Edoc Elbib Eht

A number of 40-year commemorations of the Manson Family murders have brought these gruesome events of my childhood years back to memory. I was really too young to understand what all the fuss was about then, and now that I am old enough, I’m not sure I want to. Nevertheless, I have committed myself to exploring sects and violence in a religious setting, and the Manson murders have prongs of both phenomena. While recently refreshing my memory on these horrific events on a gray and rainy day, I noticed something I had not seen before.

Looks like someone's been on the yellow submarine a little too long

Looks like someone's been on the yellow submarine a little too long

Charles Manson was (probably still is) a believer in hidden codes. He allegedly cracked a code in the Beatles’ White Album that led him to the belief in an apocalyptic battle that he was determined to begin. I wondered why the Manson Family tends not to be listed among other apocalyptic groups such as the Branch Davidians or Heaven’s Gate. They all share several traits, and although Manson’s revelations came from the Fab Four rather than the Holy Trinity, a revelation from on high spurred him into actions that had a tragic outcome, just as David Koresh or Marshall Applewhite.

The whole Helter Skelter code also reminded me of another, equally bogus pawning of randomness as divine messages: Michael Drosnin’s The Bible Code. When I read this bestselling bit of intellectual dry rot a few years ago, I was amazed that anyone could possibly take it seriously. God writing hidden messages in a holy book like some hormone enraged high schooler? And figuring out that a singular genius would figure it out just before the apocalyptic end without realizing that it is possible to read messages back into any media after they occur? It seemed all too much for a rational mind to take. In one of my courses at the University of Wisconsin Oshkosh I gave students the option of reading it for a secondary project. To my chagrin, when I had the papers in one particularly tear-stained paper wailed (seriously) that the writer wished she had been warned sooner! This book changed her life! Everyone must know! Unfortunately I left Oshkosh without finding out what became of her.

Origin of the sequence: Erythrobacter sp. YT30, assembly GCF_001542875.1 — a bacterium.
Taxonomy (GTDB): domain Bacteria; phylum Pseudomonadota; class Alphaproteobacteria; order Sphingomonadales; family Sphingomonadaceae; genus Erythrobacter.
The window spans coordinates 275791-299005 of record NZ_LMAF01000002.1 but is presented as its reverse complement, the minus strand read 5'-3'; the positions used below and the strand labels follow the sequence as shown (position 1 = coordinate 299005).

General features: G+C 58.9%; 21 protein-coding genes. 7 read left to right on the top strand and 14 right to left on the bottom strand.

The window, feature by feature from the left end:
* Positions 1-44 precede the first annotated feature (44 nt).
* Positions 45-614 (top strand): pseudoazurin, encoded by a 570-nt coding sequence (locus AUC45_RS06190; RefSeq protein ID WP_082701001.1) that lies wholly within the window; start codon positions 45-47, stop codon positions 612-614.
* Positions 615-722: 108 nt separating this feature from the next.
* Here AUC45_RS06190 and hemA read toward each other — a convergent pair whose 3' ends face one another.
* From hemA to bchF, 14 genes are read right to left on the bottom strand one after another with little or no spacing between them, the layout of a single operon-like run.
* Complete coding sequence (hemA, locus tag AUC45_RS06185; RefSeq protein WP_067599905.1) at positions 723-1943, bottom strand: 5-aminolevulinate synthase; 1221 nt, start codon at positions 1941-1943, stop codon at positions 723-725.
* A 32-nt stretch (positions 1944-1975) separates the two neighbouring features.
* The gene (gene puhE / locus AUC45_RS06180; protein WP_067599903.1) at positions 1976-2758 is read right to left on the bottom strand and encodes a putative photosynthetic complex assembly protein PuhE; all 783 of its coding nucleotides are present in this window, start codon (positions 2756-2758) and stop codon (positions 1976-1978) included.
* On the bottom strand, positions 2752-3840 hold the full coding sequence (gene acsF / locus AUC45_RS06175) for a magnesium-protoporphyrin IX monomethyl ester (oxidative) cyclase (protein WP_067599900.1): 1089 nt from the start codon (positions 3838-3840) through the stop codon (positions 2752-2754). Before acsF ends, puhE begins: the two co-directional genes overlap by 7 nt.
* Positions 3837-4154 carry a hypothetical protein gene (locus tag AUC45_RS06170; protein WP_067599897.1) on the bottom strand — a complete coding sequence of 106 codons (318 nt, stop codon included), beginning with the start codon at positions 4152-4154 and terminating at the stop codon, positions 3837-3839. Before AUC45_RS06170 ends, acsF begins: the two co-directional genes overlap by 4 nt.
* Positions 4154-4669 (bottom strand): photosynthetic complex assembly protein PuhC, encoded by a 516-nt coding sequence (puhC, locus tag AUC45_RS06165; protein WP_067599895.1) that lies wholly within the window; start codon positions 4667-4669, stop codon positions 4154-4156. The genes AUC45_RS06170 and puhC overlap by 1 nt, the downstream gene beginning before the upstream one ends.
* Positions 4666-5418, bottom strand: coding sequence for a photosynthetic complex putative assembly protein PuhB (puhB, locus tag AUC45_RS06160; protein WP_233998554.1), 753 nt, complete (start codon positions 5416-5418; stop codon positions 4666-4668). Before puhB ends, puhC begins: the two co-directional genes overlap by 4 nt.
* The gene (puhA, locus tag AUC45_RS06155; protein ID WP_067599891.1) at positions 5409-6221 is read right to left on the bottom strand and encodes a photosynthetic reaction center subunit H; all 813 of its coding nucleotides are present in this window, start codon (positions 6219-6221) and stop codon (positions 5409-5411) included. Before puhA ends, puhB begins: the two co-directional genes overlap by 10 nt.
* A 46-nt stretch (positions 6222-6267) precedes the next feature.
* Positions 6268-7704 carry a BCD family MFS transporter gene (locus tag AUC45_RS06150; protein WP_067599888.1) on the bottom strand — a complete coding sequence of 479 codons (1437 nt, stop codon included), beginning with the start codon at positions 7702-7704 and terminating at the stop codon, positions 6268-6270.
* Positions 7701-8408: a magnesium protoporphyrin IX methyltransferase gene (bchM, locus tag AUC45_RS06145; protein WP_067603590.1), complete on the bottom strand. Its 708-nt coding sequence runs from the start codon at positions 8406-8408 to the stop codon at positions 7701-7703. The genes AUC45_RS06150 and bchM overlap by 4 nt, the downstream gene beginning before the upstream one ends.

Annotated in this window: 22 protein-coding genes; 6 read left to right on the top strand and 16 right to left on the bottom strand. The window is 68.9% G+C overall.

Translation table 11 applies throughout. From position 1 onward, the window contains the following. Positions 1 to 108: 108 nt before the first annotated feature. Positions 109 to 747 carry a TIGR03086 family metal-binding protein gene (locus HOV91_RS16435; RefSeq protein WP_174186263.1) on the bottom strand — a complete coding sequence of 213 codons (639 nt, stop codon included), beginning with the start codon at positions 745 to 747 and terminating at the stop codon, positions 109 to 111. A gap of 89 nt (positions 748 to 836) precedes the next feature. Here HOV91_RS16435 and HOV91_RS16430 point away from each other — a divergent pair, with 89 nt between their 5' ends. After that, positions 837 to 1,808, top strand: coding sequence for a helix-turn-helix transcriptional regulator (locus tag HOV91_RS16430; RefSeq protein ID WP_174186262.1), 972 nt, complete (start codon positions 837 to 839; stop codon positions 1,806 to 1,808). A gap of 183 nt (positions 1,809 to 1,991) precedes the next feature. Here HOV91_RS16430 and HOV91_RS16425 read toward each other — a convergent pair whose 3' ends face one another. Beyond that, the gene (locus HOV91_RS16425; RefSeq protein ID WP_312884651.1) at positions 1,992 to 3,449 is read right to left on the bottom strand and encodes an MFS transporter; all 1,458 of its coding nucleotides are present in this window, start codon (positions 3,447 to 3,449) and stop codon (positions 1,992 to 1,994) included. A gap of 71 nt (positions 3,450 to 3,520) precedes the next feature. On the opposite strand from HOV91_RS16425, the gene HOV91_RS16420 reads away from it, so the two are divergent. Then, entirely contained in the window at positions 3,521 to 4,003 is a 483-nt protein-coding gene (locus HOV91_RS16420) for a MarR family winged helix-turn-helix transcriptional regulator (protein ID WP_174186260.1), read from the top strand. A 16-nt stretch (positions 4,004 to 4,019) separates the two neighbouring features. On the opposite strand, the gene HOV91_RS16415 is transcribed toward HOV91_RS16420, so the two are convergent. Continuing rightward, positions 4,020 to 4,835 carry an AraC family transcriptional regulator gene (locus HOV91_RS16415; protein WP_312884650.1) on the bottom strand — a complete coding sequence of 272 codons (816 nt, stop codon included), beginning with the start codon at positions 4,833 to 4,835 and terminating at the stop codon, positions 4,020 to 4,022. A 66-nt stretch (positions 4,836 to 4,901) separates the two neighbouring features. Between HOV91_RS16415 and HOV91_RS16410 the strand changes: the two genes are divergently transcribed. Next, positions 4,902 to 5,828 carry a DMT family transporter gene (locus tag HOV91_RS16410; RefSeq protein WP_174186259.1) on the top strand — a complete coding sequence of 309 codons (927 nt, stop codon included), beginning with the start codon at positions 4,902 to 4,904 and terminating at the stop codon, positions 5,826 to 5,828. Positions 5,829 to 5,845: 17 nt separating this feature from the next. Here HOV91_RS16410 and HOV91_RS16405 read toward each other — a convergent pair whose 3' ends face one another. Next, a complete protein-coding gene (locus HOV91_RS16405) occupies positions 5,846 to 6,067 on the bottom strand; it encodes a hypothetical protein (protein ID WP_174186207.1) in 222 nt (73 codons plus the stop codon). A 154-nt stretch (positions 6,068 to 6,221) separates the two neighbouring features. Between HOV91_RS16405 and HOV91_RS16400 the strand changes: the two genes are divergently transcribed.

God may not play dice, but apparently he likes crosswords!

God may not play dice, but apparently he likes crosswords!

I felt bad for introducing an undergrad to such “academic” sleight of hand; some college students just haven’t developed the critical facilities to see through the remarks of Balaam’s various sidekicks. Come to think of it, Manson’s followers accepted his revelations uncritically as well. Maybe the real lesson in all of this is that we must examine very closely those who claim special revelation, whether it be from Lenin, McCarthy, Starr, and Harrington, or just from God Almighty.

5 thoughts on “Edoc Elbib Eht

  1. Pingback: Bosnia Jones meets Egypt Jones « Sects and Violence in the Ancient World

  2. Charles O'Meara

    is this a joke? how do you manage to misspell the names of the Beatles when it’s so easy to fact check? makes the rest of the piece appear idiotic


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